D'Angelo was one of the founding fathers and leading lights of the neo-soul movement of the mid- to late '90s, which aimed to bring the organic flavor of classic R&B back to the hip-hop age. Modeling himself on the likes of Marvin Gaye, Stevie Wonder, Prince, Curtis Mayfield, and Al Green, D'Angelo's influences didn't just come across in his vocal style -- like most of those artists, he wrote his own material (and frequently produced it as well), helping to revive the concept of the R&B auteur. His debut album, Brown Sugar, gradually earned him an audience so devoted that the follow-up, Voodoo, debuted at number one despite a five-year wait in between.
Michael D'Angelo Archer was born February 11, 1974, in Richmond, VA, the son of a Pentecostal minister. He began teaching himself piano as a very young child, and at age 18, he won the amateur talent competition at Harlem's Apollo Theater three weeks in a row. He was briefly a member of a hip-hop group called I.D.U. and signed a publishing deal with EMI in 1991. His first major success came in 1994 as a writer/producer, helming the single "U Will Know" on the Jason's Lyric soundtrack; it featured a one-time, all-star R&B aggregate dubbed Black Men United. That helped lead to his debut solo album, 1995's Brown Sugar. Helped by the title track and "Lady," Brown Sugar slowly caught on with R&B fans looking for an alternative to the hip-hop soul dominating the urban contemporary landscape; along with artists like Erykah Badu, Lauryn Hill, and Maxwell, D'Angelo became part of a retro-leaning, neo-soul revivalist movement. Brown Sugar received enormously complimentary reviews and sold over two million copies, and D'Angelo supported it with extensive touring over the next two years.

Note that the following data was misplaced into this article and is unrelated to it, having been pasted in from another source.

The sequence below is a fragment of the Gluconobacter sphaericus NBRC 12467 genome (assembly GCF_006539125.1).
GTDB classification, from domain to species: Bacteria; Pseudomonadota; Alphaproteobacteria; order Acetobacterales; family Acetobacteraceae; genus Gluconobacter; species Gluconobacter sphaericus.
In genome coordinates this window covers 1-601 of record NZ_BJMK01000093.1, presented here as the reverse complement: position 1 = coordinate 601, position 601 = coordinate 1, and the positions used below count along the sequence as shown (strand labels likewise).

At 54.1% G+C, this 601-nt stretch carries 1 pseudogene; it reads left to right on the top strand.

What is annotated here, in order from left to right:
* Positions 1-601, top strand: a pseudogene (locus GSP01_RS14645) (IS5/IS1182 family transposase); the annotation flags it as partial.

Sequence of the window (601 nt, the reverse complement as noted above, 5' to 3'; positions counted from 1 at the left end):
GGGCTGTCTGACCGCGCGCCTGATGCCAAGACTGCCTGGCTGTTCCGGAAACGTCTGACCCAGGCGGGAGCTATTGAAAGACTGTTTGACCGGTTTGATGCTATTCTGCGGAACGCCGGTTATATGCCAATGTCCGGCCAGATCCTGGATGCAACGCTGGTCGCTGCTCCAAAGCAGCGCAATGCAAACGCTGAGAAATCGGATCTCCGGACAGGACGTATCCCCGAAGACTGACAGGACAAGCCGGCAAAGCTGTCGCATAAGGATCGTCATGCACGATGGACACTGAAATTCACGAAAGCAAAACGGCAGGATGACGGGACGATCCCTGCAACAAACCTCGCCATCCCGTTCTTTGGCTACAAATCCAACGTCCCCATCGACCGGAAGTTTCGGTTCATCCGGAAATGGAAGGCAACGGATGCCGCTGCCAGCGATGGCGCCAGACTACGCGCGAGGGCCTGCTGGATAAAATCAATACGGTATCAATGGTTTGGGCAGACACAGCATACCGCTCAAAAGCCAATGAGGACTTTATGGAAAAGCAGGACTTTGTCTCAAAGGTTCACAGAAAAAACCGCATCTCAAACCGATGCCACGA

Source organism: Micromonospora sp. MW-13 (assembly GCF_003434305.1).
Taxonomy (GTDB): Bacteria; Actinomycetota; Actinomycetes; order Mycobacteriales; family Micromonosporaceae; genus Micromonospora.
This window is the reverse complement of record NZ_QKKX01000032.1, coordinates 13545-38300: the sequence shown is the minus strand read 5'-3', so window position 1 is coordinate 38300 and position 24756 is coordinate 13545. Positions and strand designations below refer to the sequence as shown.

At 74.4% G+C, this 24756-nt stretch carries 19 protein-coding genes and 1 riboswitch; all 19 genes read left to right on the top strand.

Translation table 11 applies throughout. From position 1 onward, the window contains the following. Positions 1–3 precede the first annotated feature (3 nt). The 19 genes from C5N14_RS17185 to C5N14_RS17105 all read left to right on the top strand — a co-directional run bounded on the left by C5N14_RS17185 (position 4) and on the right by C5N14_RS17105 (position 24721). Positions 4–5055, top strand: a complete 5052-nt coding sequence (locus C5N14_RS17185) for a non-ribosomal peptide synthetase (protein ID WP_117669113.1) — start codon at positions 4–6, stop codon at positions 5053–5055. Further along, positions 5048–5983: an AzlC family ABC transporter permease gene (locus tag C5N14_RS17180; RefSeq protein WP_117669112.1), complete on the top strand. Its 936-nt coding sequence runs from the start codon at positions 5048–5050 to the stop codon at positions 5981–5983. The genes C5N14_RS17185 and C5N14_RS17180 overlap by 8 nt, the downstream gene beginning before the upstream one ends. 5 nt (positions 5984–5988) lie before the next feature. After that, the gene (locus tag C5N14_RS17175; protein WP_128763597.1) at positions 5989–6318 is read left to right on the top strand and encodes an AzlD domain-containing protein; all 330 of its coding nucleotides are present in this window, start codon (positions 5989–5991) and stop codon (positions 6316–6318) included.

And then -- not much of anything happened. D'Angelo took some time off to rest and split acrimoniously with his management; meanwhile, EMI went under, leaving his 1998 stopgap release Live at the Jazz Cafe out of print. On occasion, D'Angelo contributed a cover tune to a movie soundtrack, including Eddie Kendricks' "Girl You Need a Change of Mind" (Get on the Bus), the Ohio Pla